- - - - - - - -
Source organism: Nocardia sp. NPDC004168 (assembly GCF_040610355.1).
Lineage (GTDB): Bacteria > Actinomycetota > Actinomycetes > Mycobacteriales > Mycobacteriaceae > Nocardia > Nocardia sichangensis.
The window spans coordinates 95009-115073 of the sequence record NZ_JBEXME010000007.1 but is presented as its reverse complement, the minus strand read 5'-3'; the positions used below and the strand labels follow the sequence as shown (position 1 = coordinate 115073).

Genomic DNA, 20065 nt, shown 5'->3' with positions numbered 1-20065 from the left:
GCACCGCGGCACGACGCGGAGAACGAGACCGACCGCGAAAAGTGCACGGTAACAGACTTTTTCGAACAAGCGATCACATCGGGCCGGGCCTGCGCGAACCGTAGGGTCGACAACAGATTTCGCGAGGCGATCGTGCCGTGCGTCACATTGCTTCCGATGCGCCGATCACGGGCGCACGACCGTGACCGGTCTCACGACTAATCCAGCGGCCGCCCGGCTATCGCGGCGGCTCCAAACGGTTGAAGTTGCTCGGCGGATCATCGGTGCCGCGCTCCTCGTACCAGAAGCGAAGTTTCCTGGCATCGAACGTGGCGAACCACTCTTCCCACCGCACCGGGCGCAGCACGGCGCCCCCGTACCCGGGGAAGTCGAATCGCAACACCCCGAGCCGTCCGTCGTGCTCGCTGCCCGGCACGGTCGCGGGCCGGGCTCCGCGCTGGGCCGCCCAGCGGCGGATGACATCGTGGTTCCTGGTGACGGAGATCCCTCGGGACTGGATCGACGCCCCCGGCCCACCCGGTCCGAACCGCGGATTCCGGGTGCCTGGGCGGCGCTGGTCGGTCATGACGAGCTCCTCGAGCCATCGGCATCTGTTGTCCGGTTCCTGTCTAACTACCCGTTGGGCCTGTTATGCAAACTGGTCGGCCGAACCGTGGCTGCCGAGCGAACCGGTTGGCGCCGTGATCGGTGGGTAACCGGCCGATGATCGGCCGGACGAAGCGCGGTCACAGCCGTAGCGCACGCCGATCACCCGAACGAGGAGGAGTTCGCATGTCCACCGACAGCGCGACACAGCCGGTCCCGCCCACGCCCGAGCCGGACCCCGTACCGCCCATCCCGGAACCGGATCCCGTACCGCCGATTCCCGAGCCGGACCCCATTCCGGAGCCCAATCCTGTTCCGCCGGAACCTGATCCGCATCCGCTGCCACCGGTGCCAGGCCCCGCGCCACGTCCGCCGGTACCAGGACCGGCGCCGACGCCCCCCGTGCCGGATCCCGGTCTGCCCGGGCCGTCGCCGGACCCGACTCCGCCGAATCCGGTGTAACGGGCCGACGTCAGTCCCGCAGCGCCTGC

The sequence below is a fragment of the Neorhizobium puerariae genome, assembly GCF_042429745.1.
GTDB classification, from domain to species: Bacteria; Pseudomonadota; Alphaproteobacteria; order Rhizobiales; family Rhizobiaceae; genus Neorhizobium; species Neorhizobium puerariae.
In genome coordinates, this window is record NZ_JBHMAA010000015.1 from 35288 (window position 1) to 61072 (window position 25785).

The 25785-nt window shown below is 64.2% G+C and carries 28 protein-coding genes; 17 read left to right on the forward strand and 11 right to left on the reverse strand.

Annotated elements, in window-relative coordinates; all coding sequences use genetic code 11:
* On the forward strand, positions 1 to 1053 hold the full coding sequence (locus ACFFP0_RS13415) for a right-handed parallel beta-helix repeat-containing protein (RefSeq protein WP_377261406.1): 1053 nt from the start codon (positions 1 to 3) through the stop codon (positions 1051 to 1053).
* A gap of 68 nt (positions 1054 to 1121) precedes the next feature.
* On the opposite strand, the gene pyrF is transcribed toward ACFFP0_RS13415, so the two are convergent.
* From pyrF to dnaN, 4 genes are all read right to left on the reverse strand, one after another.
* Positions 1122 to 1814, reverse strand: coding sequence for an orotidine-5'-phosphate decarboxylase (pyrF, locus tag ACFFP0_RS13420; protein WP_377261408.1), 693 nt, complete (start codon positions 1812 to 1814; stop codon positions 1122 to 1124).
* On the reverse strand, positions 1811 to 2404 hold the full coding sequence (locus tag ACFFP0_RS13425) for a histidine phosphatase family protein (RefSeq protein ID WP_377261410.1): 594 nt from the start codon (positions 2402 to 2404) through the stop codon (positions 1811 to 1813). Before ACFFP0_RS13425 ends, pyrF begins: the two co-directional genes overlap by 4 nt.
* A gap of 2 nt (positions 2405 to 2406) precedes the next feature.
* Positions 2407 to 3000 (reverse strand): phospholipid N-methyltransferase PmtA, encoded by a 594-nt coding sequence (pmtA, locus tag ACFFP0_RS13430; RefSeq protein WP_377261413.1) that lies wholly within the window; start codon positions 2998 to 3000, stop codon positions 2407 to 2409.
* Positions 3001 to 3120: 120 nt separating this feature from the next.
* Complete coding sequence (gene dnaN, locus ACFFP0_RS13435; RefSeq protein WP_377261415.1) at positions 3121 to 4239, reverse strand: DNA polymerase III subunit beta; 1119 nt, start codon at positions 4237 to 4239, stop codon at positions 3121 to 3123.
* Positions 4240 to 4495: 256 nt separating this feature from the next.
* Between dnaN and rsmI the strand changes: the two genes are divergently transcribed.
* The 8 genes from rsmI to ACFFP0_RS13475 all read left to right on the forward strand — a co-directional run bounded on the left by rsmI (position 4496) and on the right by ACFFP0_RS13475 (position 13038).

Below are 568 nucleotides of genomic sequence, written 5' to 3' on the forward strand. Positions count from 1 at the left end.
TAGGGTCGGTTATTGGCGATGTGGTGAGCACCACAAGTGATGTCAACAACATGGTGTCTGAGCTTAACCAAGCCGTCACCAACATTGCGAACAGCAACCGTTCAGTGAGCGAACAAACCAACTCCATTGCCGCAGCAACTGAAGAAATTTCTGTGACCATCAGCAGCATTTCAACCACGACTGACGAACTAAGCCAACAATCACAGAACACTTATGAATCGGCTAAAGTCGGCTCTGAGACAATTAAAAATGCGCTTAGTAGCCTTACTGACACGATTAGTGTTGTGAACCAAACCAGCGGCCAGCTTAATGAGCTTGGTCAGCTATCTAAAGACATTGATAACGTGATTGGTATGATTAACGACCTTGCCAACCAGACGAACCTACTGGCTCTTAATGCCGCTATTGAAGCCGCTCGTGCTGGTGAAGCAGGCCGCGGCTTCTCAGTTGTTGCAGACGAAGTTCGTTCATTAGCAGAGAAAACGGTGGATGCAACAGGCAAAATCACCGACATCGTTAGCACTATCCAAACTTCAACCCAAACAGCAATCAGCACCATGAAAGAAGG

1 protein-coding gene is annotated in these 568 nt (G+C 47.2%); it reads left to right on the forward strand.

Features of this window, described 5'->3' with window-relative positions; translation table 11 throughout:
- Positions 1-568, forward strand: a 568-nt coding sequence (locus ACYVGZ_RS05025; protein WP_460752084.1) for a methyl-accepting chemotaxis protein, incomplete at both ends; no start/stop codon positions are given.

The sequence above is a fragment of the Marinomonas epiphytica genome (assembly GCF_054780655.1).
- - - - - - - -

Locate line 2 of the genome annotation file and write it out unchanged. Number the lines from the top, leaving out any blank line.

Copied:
Lineage (GTDB): Bacteria > Actinomycetota > Actinomycetes > Mycobacteriales > Mycobacteriaceae > Nocardia > Nocardia sichangensis.